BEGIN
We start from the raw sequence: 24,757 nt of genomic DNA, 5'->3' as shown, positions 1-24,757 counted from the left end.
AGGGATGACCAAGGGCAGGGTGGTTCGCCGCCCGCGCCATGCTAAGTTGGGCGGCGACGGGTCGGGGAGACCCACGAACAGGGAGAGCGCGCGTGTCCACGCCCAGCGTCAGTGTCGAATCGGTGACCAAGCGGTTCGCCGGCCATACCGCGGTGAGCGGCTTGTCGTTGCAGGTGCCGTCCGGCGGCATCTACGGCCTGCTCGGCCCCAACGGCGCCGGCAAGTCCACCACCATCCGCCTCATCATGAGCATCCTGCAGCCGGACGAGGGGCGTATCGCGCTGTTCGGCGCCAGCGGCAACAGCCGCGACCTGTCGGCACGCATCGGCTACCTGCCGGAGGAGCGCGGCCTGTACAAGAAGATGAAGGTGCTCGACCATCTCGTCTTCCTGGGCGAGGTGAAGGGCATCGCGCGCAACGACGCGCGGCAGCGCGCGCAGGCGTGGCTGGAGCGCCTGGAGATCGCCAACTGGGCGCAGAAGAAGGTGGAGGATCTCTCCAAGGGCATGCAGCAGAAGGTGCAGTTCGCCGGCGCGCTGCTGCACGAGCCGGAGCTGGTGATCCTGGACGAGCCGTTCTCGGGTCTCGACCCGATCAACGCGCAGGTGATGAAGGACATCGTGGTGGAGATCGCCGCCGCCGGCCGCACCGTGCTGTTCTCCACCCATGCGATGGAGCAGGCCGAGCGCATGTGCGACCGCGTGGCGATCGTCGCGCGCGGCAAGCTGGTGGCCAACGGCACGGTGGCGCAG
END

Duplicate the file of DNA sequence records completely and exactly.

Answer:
We start from the raw sequence: 24,757 nt of genomic DNA, 5'->3' as shown, positions 1-24,757 counted from the left end.
AGGGATGACCAAGGGCAGGGTGGTTCGCCGCCCGCGCCATGCTAAGTTGGGCGGCGACGGGTCGGGGAGACCCACGAACAGGGAGAGCGCGCGTGTCCACGCCCAGCGTCAGTGTCGAATCGGTGACCAAGCGGTTCGCCGGCCATACCGCGGTGAGCGGCTTGTCGTTGCAGGTGCCGTCCGGCGGCATCTACGGCCTGCTCGGCCCCAACGGCGCCGGCAAGTCCACCACCATCCGCCTCATCATGAGCATCCTGCAGCCGGACGAGGGGCGTATCGCGCTGTTCGGCGCCAGCGGCAACAGCCGCGACCTGTCGGCACGCATCGGCTACCTGCCGGAGGAGCGCGGCCTGTACAAGAAGATGAAGGTGCTCGACCATCTCGTCTTCCTGGGCGAGGTGAAGGGCATCGCGCGCAACGACGCGCGGCAGCGCGCGCAGGCGTGGCTGGAGCGCCTGGAGATCGCCAACTGGGCGCAGAAGAAGGTGGAGGATCTCTCCAAGGGCATGCAGCAGAAGGTGCAGTTCGCCGGCGCGCTGCTGCACGAGCCGGAGCTGGTGATCCTGGACGAGCCGTTCTCGGGTCTCGACCCGATCAACGCGCAGGTGATGAAGGACATCGTGGTGGAGATCGCCGCCGCCGGCCGCACCGTGCTGTTCTCCACCCATGCGATGGAGCAGGCCGAGCGCATGTGCGACCGCGTGGCGATCGTCGCGCGCGGCAAGCTGGTGGCCAACGGCACGGTGGCGCAG